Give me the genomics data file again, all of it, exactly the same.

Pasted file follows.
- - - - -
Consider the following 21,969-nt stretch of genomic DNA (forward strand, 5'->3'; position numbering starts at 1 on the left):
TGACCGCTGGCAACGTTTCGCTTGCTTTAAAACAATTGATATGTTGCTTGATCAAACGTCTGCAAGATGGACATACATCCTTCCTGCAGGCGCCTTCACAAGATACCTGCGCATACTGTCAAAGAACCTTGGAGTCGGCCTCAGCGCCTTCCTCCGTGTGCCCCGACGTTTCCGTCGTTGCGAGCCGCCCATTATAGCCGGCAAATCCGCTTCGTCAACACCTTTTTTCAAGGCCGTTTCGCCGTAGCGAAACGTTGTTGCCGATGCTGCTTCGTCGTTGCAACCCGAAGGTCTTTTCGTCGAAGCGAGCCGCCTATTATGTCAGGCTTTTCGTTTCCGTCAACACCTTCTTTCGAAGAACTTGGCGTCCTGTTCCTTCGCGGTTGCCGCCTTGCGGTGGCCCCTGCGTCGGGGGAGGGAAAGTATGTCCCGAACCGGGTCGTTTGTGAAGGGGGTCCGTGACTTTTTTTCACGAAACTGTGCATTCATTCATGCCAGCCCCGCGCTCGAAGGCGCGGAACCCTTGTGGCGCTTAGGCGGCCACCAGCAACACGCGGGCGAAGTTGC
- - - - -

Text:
Consider the following 21,969-nt stretch of genomic DNA (forward strand, 5'->3'; position numbering starts at 1 on the left):
TGACCGCTGGCAACGTTTCGCTTGCTTTAAAACAATTGATATGTTGCTTGATCAAACGTCTGCAAGATGGACATACATCCTTCCTGCAGGCGCCTTCACAAGATACCTGCGCATACTGTCAAAGAACCTTGGAGTCGGCCTCAGCGCCTTCCTCCGTGTGCCCCGACGTTTCCGTCGTTGCGAGCCGCCCATTATAGCCGGCAAATCCGCTTCGTCAACACCTTTTTTCAAGGCCGTTTCGCCGTAGCGAAACGTTGTTGCCGATGCTGCTTCGTCGTTGCAACCCGAAGGTCTTTTCGTCGAAGCGAGCCGCCTATTATGTCAGGCTTTTCGTTTCCGTCAACACCTTCTTTCGAAGAACTTGGCGTCCTGTTCCTTCGCGGTTGCCGCCTTGCGGTGGCCCCTGCGTCGGGGGAGGGAAAGTATGTCCCGAACCGGGTCGTTTGTGAAGGGGGTCCGTGACTTTTTTTCACGAAACTGTGCATTCATTCATGCCAGCCCCGCGCTCGAAGGCGCGGAACCCTTGTGGCGCTTAGGCGGCCACCAGCAACACGCGGGCGAAGTTGC